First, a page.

What parents need to know
Parents Need to Know
Parents need to know that although this animated series (part of Cartoon Network's Adult Swim lineup) features animals and might appear harmless at very first glance, watching for even a few minutes will convince you that this isn't one for the kids. Protagonist Mouse Fitzgerald is an unapologetic alcoholic who doesn't follow rules, and the other characters in his world aren't much better. Toss in some bathroom humor (in one episode a character relieves himself in a car, filling it to the roof with urine) and violence (a pig's throat is cut, and the animal is gutted), and you get the idea.
What's the story?
A fitting show for Cartoon Network's edgy, late-night Adult Swim block, 12 OZ. MOUSE follows the exploits of Mouse Fitzgerald, also known as "Fitz," an unapologetic alcoholic who's always getting into trouble. Prompted by visions of once being married and having a child, Fitz looks for answers about his past in each episode. But he suspects that many of the characters he comes into contact with during his search are out to get him, lending the show a dark, sinister slant.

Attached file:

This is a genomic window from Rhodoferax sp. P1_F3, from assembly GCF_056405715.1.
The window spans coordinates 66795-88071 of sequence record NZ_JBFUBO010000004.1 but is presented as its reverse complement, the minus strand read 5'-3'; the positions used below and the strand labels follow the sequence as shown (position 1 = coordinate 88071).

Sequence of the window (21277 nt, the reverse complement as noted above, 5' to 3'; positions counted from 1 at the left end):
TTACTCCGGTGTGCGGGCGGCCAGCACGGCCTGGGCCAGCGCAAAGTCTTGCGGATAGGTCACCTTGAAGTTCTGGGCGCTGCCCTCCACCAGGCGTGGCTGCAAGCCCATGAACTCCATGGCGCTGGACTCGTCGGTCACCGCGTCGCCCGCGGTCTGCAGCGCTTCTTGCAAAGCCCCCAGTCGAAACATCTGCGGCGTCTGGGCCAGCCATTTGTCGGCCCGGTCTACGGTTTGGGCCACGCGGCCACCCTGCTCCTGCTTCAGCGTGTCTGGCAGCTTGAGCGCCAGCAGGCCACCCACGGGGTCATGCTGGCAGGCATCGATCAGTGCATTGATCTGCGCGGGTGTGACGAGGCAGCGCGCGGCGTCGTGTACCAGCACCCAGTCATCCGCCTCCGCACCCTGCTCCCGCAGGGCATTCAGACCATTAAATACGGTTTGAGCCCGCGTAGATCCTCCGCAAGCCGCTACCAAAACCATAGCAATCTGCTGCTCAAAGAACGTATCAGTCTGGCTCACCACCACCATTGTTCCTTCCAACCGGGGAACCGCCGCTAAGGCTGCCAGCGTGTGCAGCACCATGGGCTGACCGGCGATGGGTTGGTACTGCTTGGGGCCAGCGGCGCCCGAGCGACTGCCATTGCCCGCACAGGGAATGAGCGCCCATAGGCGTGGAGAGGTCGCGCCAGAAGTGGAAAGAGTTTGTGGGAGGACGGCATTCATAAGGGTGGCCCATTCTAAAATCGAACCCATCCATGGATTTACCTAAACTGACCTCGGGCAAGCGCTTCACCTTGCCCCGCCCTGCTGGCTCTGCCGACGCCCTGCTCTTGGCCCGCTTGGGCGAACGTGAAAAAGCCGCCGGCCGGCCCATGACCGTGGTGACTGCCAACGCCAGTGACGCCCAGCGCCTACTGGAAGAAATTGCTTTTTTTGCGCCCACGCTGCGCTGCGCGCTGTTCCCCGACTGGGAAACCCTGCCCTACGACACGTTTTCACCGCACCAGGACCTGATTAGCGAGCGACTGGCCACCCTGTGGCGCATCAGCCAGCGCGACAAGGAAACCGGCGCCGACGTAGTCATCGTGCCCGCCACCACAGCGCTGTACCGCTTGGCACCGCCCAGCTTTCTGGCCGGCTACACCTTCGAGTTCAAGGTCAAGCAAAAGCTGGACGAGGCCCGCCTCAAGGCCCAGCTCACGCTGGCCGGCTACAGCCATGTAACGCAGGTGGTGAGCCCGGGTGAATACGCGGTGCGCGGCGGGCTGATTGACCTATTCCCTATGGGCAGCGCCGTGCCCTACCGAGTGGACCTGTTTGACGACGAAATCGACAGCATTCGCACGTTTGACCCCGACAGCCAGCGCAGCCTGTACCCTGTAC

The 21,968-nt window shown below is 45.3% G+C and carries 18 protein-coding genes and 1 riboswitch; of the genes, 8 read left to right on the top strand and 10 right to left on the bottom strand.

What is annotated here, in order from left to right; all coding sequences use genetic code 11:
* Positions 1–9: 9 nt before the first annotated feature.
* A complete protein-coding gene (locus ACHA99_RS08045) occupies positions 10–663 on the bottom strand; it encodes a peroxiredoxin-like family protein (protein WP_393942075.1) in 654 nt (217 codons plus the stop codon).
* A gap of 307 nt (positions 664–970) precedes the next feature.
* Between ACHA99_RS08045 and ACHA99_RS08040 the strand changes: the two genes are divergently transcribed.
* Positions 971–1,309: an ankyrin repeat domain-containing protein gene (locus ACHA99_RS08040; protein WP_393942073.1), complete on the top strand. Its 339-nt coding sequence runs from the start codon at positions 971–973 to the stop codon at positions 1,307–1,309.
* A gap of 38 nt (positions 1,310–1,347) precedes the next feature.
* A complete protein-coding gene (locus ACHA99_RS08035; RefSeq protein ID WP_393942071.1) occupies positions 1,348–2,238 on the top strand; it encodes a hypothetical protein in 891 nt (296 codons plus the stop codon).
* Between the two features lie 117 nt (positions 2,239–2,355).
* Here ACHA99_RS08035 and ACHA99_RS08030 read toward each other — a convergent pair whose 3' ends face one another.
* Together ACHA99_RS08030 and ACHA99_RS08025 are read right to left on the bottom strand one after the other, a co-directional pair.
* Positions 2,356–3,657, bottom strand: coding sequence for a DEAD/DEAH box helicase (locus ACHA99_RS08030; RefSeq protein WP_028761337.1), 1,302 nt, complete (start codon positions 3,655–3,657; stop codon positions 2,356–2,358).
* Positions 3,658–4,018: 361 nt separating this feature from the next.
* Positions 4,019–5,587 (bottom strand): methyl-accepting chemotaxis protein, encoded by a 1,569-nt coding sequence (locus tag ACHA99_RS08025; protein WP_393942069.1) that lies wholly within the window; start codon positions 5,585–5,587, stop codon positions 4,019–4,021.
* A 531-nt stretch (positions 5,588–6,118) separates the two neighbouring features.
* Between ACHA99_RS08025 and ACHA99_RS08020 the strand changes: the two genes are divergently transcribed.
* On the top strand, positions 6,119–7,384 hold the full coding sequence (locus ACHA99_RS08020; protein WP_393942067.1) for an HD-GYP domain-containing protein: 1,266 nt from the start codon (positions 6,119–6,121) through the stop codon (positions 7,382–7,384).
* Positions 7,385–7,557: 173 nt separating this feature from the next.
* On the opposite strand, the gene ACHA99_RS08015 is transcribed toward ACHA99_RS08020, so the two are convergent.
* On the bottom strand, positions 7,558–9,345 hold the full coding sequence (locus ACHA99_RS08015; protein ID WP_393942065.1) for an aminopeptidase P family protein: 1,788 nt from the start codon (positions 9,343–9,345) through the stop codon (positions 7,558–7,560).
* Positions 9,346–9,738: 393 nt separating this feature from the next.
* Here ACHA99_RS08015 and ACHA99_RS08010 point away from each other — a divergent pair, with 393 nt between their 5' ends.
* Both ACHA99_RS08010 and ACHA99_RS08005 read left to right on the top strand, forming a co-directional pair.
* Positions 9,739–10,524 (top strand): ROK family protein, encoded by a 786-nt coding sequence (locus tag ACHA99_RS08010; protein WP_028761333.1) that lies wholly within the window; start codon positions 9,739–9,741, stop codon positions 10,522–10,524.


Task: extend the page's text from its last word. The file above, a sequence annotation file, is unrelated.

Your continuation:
Is it any good?
The show's animation is crude at best; the characters have limited motion and make the South Park kids look like carefully drawn masterpieces. But even top-of-the-line 3D computer graphics wouldn't hide the fact that Fitz (voiced by Matt Maiellaro) is an anarchist who obeys no one and that his best buddies are a ruthless bully, a giant eyeball with legs, and a police officer who's often high on pot.
Like many Adult Swim shows, 12 oz. Mouse strings together random scenes that seem to have little continuity. What viewers can count on are scenes involving guns, excessive drinking, and Fitz's bitter rants -- in other words, not exactly kid-friendly stuff. Parents with teens who are interested in watching should preview an episode or two before letting them tune in on their own.
Families can talk about...
Families can talk about gross-out humor. What makes jokes about bodily functions so funny? Why do some people find that kind of humor so much more amusing than others do? When does it cross the line? Does Fitz have any redeeming qualities whatsoever? If not, do you care?